I really loved interactions between the leads: dangerous larger than life former pirate and national hero Rhys Trahaern and Detective Inspector Mina Wentworth, the brave and intelligent woman whom Rhys is determined to possess. However, the relationship between the pair in the Iron Duke isn't as romantic as some of Brook's other romances. And several of their sexual encounters aren't as much about romance as they are about character discovery or moving the relationship between the Mina and Rhys in a new direction - and one in particular goes to an uncomfortable place while doing it - so there wasn't quite as much steamy payoff for my inner romance reader.

In addition to the leads several of the supporting characters are standouts. I am hoping to see a great deal more of swashbuckling airship captain Lady Corsair, the savvy Lord Scarsdale, and adventurer Achimedes Fox in future books.
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224 of 273 people found the following review helpful By hwm on December 27, 2010
Format: Paperback
Even more than this novel, the overwhelmingly positive reactions to it bothered me. After some time I realized, that if I wanted my concerns voiced, I would have to write a review myself. So here it is.

THE IRON DUKE is the start to a steampunk romance series by Meljean Brook, who is better known for her paranormal Guardian series. It's my first book by this author and probably my last. If I could split the steampunk from the romance, I'd give the former 4.5 stars and the latter zero. The novel is an odd mixture of originality and romance clichés, subtle socio political nuances and romantic sledgehammer tactics. The character of the hero and his "good" rape of the heroine were deeply problematic in my eyes.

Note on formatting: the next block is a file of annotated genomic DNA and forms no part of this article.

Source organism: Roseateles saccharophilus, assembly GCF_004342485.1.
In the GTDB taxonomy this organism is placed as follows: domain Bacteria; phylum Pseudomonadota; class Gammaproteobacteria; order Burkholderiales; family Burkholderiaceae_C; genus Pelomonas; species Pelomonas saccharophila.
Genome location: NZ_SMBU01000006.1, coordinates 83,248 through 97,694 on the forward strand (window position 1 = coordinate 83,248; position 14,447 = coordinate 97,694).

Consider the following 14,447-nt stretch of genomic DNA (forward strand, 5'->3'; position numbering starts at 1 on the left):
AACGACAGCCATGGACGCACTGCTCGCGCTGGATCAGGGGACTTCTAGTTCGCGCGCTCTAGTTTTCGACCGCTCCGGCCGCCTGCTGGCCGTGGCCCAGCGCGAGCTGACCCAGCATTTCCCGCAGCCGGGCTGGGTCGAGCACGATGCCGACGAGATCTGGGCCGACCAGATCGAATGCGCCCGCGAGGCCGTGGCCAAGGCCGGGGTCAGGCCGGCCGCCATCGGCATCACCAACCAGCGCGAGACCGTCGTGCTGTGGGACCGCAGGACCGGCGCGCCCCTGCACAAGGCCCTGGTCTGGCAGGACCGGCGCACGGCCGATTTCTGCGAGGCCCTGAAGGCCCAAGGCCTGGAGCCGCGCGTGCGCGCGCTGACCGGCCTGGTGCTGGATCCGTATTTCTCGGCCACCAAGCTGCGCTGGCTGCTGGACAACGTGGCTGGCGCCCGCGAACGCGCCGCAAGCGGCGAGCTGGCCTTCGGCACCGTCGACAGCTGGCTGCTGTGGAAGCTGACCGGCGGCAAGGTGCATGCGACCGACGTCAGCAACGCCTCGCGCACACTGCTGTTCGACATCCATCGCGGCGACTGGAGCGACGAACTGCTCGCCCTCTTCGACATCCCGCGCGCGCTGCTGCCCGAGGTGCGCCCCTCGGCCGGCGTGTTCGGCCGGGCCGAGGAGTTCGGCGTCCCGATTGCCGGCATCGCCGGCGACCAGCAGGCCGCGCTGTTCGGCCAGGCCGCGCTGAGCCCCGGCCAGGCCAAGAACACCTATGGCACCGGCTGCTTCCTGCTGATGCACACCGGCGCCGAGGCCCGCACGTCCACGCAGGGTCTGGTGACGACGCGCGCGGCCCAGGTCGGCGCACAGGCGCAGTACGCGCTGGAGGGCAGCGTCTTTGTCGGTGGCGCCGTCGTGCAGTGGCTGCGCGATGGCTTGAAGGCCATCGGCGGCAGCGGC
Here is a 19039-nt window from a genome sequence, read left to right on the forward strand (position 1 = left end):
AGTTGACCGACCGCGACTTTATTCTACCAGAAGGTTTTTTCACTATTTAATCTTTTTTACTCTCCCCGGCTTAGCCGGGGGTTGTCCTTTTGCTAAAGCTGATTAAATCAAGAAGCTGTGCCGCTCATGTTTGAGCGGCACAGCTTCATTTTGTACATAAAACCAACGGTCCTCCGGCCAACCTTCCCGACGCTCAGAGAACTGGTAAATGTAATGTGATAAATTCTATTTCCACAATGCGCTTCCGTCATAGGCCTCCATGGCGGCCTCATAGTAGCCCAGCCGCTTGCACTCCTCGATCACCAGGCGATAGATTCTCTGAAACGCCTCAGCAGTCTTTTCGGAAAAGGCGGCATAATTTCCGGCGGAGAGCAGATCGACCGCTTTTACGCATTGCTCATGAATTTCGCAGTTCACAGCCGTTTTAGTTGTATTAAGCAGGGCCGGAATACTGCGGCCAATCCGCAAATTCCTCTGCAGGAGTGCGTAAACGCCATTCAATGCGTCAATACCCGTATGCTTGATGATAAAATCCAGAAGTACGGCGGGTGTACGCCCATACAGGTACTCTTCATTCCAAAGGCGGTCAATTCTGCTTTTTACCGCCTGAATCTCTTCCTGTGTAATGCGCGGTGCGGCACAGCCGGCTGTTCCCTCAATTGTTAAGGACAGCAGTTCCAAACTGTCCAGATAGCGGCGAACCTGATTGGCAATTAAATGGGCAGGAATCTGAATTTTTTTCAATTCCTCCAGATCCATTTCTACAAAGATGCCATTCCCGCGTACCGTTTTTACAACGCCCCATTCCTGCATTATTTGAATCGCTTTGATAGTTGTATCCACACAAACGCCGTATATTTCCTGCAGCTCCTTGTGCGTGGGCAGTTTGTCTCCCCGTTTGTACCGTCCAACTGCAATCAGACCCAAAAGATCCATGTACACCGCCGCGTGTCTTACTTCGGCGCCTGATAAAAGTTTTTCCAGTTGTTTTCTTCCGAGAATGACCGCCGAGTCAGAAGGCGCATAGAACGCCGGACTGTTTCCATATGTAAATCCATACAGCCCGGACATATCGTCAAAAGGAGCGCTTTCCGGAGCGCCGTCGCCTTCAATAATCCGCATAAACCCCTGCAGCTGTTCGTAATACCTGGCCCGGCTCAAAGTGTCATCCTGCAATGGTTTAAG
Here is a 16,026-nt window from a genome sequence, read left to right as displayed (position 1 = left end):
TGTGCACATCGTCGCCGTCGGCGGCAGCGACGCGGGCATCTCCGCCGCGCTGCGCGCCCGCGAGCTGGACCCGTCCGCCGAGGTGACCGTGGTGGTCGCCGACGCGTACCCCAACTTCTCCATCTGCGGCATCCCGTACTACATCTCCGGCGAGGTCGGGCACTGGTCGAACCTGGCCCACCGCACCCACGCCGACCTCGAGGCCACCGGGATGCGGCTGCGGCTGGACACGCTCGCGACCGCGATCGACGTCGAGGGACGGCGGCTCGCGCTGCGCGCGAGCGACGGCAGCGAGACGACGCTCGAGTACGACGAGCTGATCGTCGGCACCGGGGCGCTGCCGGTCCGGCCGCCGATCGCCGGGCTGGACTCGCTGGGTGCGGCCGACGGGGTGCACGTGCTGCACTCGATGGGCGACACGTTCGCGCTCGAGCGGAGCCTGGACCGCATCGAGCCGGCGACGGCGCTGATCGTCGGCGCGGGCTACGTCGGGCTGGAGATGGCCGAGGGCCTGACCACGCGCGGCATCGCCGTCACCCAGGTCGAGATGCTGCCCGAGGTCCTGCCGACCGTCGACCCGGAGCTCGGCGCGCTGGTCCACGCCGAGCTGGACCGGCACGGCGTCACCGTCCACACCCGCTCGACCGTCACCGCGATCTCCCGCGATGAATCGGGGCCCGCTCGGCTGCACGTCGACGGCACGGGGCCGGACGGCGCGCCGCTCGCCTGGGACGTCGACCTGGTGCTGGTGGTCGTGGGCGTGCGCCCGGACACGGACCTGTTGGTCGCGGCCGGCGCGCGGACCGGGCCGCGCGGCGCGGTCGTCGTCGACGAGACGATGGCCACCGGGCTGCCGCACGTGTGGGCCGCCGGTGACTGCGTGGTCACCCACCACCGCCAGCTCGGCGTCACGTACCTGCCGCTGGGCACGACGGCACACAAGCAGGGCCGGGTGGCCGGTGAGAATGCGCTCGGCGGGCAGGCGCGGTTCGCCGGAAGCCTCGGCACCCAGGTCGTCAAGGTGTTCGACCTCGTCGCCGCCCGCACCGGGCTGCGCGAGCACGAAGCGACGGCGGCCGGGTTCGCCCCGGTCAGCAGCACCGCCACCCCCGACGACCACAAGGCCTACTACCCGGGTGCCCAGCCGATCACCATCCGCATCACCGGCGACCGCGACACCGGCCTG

The "good" rape is a cliché often found in old school romances, where the heroine is not raped by a villain, but by her hero. The consent of the heroine is substituted by the (unconscious) consent of the reader, who knows that there is going to be a Happy End between rapist and victim eventually. The rape is used as a turning point in the story. Starting with this event everything that stands between a romantic and/or sexual relationship between hero and heroine is moved aside. The heroine gets over the trauma quickly and is allowed to live out her sexuality. In a way this ultimate loss of power empowers her. Since the power to say "no" was taken away from her, she might as well say yes and enjoy it. The victim also gains power over her rapist, who has to repent his act of sexual violence in order to become an ideal lover and/or husband and thus fulfill the HEA recquirement. On top of it the hero always has some (not) good excuses. Intoxication (substance abuse or some magical quirk), misinformation (she wasn't an adulteress, she was a virgin!
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24 of 30 people found the following review helpful By Katie Babs VINE VOICE on October 5, 2010
Format: Paperback
This review of The Iron Duke won't do enough of justice. The entire time I read, my jaw was dropped in amazement. The Iron Duke has wowed me in some many ways. Meljean Brook is an author I'm loyal to, through and through. It's a great feeling to have started with an author since the beginning of their writing career and watch them evolve and continue to astound with every single book they've written. The Iron Duke is mind-blowing in such a way that it may just turn the romance genre on its ear, including the Steampunk genre that still has many readers scratching their heads in confusion because they just can't understand it.

The plot of The Iron Duke is one of the most complex I've read in a long time. The last author who made my head spin in such a way was Anne Bishop's Black Jewels Trilogy. Bishop's books have such intricate world-building, where it's nearly impossible to explain it all. The same applies here with The Iron Duke. What I can tell you is that the world Meljean has created is a very scary and uncomfortable place, and one I wouldn't want to live in. For the past two-hundred years, the Horde has ruled most of Europe, very much like a terrorist organization that sends fear into the hearts of many, including England. The Horde has far reaching hands, but those who were lucky enough to escape parts of Europe, mainly England, to America, are now slowly returning back to the land they left behind. The reason the British fell to the Horde was that the Horde hid things called nanogents, invisible bugs, into tea and sugar where they traded it very cheaply. Then the Horde the activated the bugs. This gave them control over the British. Can you just imagine, with a touch of a button, where someone has the power to make your body do whatever it wants?